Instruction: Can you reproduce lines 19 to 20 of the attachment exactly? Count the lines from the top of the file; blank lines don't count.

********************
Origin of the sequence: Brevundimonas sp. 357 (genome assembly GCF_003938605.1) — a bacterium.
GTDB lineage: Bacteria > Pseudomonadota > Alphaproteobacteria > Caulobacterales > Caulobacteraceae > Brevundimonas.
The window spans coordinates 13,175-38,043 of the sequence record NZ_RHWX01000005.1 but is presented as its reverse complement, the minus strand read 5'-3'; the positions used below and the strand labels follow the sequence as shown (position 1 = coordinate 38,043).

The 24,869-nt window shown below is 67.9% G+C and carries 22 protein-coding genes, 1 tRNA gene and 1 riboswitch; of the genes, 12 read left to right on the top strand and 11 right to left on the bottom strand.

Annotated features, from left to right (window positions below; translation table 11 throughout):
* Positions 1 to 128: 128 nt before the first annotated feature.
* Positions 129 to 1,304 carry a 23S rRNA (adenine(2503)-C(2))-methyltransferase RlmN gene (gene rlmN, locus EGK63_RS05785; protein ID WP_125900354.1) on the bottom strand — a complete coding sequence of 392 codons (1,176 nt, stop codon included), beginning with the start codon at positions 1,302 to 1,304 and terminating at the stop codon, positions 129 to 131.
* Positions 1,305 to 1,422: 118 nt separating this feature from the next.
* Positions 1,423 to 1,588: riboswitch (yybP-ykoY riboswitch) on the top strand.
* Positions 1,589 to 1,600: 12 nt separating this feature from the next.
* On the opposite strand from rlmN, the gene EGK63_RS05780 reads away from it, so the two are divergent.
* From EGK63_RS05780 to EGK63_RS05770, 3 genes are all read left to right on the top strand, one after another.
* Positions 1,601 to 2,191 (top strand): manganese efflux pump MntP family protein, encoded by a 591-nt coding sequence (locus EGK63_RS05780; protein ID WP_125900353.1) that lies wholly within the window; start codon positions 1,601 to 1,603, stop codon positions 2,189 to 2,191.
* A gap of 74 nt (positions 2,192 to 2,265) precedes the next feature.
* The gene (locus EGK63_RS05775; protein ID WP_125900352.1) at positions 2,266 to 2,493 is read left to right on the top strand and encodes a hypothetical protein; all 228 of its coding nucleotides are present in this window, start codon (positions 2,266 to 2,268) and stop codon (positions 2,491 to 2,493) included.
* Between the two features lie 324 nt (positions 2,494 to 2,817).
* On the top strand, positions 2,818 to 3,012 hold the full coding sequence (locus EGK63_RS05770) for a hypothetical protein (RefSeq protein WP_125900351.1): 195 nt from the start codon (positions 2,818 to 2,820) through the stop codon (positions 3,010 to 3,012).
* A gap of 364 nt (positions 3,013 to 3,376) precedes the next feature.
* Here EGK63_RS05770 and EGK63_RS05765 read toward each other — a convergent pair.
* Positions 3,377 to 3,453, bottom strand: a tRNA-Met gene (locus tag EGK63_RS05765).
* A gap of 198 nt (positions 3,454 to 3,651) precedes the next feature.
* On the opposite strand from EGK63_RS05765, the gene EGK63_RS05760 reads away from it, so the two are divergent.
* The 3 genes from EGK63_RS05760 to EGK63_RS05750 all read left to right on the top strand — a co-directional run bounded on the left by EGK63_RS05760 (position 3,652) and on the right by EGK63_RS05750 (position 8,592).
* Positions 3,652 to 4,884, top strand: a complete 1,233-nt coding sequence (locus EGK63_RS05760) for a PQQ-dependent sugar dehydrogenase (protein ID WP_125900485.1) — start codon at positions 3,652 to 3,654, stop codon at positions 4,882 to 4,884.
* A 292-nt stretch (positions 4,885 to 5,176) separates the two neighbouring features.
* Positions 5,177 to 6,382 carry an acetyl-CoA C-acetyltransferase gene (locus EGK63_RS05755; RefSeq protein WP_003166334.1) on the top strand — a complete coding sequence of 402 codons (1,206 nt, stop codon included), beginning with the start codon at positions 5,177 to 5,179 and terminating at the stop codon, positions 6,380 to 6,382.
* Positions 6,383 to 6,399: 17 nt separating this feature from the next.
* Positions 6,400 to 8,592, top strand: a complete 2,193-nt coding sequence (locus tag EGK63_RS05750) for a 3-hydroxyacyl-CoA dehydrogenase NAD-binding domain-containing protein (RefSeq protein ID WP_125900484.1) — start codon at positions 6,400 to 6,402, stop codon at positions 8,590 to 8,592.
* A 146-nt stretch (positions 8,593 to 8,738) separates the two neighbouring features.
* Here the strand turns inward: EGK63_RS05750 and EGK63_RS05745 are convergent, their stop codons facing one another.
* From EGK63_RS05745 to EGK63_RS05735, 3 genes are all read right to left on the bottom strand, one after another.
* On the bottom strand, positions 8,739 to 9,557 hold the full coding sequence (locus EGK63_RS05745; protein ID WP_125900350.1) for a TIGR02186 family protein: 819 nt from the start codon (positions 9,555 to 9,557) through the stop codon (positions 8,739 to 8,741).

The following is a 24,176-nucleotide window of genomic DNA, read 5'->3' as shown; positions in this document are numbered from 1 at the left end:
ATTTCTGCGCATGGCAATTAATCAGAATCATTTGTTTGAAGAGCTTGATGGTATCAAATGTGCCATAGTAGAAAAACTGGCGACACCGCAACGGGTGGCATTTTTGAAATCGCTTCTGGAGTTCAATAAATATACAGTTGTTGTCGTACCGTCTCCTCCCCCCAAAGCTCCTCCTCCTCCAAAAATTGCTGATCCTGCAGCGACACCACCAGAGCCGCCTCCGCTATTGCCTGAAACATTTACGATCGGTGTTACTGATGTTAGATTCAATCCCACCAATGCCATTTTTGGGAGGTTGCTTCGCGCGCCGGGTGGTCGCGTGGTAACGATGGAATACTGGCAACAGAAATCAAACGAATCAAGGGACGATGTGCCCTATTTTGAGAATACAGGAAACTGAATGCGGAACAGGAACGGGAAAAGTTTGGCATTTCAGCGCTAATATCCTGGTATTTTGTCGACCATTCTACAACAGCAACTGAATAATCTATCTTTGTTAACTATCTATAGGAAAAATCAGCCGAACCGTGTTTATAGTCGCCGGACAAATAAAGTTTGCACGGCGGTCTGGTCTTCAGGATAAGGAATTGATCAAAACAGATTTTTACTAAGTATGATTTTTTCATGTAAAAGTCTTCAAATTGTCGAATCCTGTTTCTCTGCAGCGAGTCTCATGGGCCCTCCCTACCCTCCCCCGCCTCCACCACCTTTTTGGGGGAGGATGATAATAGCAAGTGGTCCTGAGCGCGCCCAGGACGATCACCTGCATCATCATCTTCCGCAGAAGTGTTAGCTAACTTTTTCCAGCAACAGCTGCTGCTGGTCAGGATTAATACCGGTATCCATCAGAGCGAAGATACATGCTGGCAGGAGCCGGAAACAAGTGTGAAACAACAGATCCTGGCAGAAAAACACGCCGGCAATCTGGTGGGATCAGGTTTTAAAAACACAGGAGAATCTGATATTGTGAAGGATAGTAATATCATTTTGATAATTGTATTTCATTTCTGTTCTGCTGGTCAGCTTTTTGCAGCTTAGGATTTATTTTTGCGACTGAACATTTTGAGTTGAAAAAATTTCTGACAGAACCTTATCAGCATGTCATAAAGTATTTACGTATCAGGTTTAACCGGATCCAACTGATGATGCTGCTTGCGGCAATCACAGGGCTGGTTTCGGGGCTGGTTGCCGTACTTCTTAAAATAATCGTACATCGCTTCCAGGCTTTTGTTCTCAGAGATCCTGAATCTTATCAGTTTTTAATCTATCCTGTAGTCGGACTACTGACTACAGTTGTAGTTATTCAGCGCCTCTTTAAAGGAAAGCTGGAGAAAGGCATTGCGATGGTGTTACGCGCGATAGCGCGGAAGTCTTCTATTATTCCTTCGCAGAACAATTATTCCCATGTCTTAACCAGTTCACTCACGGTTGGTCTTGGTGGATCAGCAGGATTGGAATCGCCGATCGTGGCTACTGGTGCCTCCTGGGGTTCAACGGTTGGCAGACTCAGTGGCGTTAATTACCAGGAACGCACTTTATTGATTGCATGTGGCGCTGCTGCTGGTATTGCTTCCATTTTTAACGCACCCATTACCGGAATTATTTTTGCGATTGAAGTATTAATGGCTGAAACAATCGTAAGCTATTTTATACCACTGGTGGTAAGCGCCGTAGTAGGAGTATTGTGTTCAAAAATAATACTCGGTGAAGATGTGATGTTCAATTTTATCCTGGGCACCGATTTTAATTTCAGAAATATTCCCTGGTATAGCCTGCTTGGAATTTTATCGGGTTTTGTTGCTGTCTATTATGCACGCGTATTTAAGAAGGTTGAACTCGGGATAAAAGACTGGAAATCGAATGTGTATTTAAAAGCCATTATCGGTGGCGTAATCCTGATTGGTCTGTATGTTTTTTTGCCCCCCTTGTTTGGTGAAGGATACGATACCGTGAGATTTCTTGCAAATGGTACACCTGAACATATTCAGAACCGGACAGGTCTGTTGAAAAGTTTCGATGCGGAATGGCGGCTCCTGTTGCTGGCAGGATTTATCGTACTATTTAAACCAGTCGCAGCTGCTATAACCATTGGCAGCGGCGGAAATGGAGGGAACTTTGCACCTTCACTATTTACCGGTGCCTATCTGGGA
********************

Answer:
* Here EGK63_RS05770 and EGK63_RS05765 read toward each other — a convergent pair.
* Positions 3,377 to 3,453, bottom strand: a tRNA-Met gene (locus tag EGK63_RS05765).